Half of the nurses questioned reported either suboptimal physical or mental health.
Nurses with poor mental or physical health are significantly more likely to make clinical errors, according to a new US study.
A study, led by the Ohio State University College of Nursing and published in the American Journal of Critical Care, discovered that critical care nurses in poor physical and mental health made significantly more clinical errors than their counterparts in good health.
The study found that nurses who admitted to having issues with either their physical or mental health had almost a significantly 31-62% higher likelihood of making clinical mistakes.
Of the 800 nurses surveyed for the research, over half reported either suboptimal physical or mental health.
Nurses who worked with employers who offered greater support were more than twice as likely to have better personal health and quality of life at work.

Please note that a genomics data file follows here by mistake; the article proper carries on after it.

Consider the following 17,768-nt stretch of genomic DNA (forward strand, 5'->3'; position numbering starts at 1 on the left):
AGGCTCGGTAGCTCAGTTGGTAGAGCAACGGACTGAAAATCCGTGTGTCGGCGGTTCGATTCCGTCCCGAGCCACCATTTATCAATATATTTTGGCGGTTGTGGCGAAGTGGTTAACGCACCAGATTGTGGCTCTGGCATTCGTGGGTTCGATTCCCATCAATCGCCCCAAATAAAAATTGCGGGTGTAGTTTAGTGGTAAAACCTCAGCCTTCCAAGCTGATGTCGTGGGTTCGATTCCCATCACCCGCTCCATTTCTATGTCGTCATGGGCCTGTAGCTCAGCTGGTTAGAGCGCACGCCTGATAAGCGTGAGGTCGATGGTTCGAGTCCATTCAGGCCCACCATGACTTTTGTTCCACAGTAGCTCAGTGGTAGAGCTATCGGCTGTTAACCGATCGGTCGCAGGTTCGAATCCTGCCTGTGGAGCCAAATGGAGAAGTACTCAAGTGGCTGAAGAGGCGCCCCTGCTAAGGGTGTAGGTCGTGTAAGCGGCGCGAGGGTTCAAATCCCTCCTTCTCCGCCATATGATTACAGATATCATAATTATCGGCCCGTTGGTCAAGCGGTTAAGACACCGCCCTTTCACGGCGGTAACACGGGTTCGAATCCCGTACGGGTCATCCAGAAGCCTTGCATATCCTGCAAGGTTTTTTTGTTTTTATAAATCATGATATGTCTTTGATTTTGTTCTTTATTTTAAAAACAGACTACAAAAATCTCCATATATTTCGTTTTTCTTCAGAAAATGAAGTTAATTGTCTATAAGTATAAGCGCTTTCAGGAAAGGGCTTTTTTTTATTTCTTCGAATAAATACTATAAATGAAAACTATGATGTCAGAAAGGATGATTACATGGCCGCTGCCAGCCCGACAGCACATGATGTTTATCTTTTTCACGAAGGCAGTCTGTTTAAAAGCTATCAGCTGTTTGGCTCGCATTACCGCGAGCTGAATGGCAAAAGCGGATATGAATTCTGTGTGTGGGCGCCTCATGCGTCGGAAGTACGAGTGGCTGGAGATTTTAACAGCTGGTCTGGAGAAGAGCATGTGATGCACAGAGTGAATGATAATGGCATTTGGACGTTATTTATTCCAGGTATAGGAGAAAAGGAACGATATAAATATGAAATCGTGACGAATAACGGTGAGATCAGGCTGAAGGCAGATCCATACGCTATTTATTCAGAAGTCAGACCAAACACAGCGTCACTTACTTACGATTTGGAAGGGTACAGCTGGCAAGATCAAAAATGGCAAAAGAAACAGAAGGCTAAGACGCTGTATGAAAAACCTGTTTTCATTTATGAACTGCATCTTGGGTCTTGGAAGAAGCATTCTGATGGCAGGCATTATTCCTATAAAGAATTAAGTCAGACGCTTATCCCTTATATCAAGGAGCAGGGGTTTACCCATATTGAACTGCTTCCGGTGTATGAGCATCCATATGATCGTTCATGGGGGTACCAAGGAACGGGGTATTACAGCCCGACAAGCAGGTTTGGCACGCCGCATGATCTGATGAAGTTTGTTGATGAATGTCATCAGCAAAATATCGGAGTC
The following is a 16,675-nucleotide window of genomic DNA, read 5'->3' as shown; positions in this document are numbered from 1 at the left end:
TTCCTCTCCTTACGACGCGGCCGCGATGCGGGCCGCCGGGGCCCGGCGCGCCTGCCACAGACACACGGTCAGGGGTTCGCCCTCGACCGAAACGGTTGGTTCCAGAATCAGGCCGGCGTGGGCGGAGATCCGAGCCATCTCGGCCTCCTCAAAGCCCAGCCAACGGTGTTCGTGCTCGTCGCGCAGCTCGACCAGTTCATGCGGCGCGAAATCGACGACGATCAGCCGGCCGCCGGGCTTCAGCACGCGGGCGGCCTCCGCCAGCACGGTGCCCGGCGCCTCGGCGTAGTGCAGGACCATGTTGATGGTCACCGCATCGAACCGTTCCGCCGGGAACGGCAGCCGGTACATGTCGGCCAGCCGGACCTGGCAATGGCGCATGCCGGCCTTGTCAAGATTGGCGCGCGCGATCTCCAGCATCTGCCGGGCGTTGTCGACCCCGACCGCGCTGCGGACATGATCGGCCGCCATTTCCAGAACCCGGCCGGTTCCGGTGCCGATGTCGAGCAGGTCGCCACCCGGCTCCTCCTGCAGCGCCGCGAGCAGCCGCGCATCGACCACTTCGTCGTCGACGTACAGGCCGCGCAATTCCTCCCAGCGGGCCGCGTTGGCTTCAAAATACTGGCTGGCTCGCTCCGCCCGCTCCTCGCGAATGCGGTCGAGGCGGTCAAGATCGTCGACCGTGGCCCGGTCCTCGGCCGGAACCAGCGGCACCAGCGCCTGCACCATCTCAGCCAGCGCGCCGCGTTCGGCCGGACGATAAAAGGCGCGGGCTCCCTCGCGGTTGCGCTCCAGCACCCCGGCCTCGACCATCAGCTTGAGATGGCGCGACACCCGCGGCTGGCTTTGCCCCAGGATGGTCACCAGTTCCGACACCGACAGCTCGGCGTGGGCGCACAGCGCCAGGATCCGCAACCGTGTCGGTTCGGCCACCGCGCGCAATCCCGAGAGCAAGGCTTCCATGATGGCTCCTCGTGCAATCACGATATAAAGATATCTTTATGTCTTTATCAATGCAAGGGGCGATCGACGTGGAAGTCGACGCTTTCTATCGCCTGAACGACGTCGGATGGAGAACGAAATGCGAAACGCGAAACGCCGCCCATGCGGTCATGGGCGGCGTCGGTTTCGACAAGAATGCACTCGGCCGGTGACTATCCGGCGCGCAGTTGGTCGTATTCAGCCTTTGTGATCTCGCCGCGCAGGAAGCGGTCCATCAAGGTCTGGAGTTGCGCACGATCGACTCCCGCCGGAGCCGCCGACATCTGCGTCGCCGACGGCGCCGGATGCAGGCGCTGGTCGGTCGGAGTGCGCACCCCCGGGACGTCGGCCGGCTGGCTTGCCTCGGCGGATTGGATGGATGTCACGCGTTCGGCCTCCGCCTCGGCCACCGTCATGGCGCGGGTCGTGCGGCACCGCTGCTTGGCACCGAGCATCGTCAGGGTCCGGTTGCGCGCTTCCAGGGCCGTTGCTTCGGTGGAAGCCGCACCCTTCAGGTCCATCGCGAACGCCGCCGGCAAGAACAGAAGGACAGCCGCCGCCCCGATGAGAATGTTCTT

Pouring from an empty cup.
Two in every five nursing staff who took part in the survey screened positive for depressive symptoms while more than half screened positive for anxiety.
The authors warn that levels of stress, anxiety, and depression are likely even higher now during the pandemic than before, when the study was conducted.
Bernadette Melnyk, Lead Author and Vice President for Health Promotion, Chief Wellness Officer and Dean of the College of Nursing at Ohio State, commented on the findings; “nurses, like so many other clinicians, cannot continue to pour from an empty cup.
“System problems that contribute to burnout and poor health need to be fixed.
“Nurses need support and investment in evidence-based programming and resources that enhance their well-being and equip them with resiliency so they can take optimal care of patients.”